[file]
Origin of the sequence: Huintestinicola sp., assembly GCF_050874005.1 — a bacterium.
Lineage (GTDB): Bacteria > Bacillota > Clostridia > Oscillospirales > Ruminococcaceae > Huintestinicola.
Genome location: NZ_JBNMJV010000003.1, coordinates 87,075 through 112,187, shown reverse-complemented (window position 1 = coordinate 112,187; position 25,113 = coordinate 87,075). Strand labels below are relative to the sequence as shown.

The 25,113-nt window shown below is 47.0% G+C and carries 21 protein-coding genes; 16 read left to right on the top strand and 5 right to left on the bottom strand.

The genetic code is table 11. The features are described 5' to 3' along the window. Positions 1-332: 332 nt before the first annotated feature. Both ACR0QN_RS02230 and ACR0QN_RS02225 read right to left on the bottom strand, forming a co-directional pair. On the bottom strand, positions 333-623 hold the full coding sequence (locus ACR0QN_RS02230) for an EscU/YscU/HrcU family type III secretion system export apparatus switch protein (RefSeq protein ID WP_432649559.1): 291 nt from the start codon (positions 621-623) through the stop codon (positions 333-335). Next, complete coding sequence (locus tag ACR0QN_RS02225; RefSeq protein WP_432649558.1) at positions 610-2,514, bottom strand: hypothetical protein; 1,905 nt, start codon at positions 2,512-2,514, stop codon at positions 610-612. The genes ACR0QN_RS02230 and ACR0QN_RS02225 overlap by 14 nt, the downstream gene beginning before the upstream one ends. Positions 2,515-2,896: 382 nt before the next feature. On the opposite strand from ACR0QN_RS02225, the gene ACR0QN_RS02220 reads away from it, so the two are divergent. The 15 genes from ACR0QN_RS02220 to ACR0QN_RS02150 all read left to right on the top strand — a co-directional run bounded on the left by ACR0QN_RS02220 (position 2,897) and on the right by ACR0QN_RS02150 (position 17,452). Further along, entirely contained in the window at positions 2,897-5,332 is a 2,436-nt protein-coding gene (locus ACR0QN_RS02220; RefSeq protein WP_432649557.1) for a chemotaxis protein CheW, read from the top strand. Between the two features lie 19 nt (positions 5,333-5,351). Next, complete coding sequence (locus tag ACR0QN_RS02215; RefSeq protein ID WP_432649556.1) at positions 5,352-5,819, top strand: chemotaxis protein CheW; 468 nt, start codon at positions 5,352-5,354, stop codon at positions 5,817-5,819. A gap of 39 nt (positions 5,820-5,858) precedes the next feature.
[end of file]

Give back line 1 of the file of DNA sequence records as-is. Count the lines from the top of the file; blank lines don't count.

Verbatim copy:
Origin of the sequence: Huintestinicola sp., assembly GCF_050874005.1 — a bacterium.